President Emmerson Mnangagwa’s credentials as party leader will come under the most stringent test today when Zanu PF holds hotly-contested primary elections to choose aspiring Members of Parliament and Senators across the country.
By Everson Mushava
The primaries, the first since former president Robert Mugabe’s ouster in a military coup in November last year, are already mired in controversy after some aspiring MPs were disqualified under unclear circumstances amid widespread allegations of vote-buying and rigging.
Aspiring candidates also complained about a number of new regulations introduced by the Zanu PF commissariat department led by retired army general Engelbert Rugeje.
One of the most contentious new regulation, which was suspended within days, was that contestants must hold joint campaign meetings.
“Imagine, we have been barred from campaigning and we are given only a week to do so,” one of the candidates eyeing a Harare constituency said.
“All along sitting MPs, councillors and shadow MPs and councillors were all over the constituencies campaigning under the guise of doing party work,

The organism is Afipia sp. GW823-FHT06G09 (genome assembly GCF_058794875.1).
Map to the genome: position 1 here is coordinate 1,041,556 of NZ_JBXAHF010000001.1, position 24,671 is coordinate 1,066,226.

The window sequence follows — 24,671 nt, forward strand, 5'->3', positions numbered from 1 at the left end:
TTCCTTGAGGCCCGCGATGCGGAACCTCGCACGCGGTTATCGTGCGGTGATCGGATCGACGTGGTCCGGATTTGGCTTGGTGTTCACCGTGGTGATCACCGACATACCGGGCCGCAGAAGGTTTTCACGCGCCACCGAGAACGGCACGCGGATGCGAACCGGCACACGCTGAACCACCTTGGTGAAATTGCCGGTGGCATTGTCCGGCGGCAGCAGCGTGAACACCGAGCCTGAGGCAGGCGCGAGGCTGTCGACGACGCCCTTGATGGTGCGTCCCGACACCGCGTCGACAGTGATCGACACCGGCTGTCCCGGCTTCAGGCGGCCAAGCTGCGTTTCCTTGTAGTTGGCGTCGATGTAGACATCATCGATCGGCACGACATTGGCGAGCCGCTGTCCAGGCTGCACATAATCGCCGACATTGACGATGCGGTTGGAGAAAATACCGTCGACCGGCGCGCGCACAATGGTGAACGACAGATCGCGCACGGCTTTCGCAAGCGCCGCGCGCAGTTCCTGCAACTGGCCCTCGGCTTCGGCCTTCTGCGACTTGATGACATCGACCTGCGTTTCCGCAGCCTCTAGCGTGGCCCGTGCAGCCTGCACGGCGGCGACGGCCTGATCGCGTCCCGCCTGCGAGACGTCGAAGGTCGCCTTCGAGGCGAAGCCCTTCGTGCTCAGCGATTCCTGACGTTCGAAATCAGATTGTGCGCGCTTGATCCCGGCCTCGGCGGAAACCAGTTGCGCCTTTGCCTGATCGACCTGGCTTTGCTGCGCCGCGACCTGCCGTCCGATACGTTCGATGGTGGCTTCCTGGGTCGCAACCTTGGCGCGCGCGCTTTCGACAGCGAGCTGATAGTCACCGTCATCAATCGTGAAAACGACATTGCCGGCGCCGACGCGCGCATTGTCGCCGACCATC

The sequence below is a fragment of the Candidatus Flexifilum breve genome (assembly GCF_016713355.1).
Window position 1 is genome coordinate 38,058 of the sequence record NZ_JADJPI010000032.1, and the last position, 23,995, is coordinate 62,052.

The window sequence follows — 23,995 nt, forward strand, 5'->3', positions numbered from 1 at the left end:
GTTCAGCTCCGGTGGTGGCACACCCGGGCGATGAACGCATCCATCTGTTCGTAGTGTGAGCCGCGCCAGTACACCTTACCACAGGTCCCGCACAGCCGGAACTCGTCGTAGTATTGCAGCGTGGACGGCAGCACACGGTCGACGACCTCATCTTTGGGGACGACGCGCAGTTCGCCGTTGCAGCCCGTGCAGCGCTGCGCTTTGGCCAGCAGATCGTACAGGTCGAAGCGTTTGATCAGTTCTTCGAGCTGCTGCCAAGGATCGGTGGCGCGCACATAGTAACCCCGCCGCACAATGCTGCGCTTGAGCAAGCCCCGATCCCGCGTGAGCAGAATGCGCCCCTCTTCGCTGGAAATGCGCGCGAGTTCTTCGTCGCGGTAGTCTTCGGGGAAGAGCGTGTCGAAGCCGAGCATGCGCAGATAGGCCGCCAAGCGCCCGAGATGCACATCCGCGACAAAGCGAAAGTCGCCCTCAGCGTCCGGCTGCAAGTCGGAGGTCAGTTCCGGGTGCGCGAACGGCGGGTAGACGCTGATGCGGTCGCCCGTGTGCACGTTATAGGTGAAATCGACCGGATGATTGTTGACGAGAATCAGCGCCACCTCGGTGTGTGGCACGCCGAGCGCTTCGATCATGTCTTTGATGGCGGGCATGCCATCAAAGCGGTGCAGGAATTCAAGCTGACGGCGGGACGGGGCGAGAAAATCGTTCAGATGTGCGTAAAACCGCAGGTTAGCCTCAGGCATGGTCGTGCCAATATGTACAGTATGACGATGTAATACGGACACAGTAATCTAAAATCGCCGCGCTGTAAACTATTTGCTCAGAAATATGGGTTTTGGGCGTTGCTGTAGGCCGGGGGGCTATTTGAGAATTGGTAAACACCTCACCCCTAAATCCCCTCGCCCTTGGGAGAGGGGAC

“And now, when we want to campaign, we are required to address joint rallies monitored by the party.
“This will be the first time we will be meeting our voters yet others were meeting them every day.”
Candidates said the situation was made worse last Wednesday when the party banned branded T-shirts when some had already invested heavily on the regalia.
“If I lose, what am I going to do with those T-shirts?” one candidate asked.
Zanu PF spokesperson Simon Khaya-Moyo referred questions about the confusion in the primary elections to Rugeje, who was not picking calls.
Alexander Rusero, a political analyst, said the joint rallies were an attempt to present Zanu PF as a party that had reformed.
“It’s a publicity stunt because Zanu PF knows that it is under the spotlight from the international community,” he said.
“They are trying to convince the international community that it has changed as the new rules are aimed at reducing violence. Zanu PF is trying to enhance its attractiveness.”
During the Mugabe era, Zanu PF primary elections were a bitter contest between factions linked to Mnangagwa and the party’s former vice-president Joice Mujuru.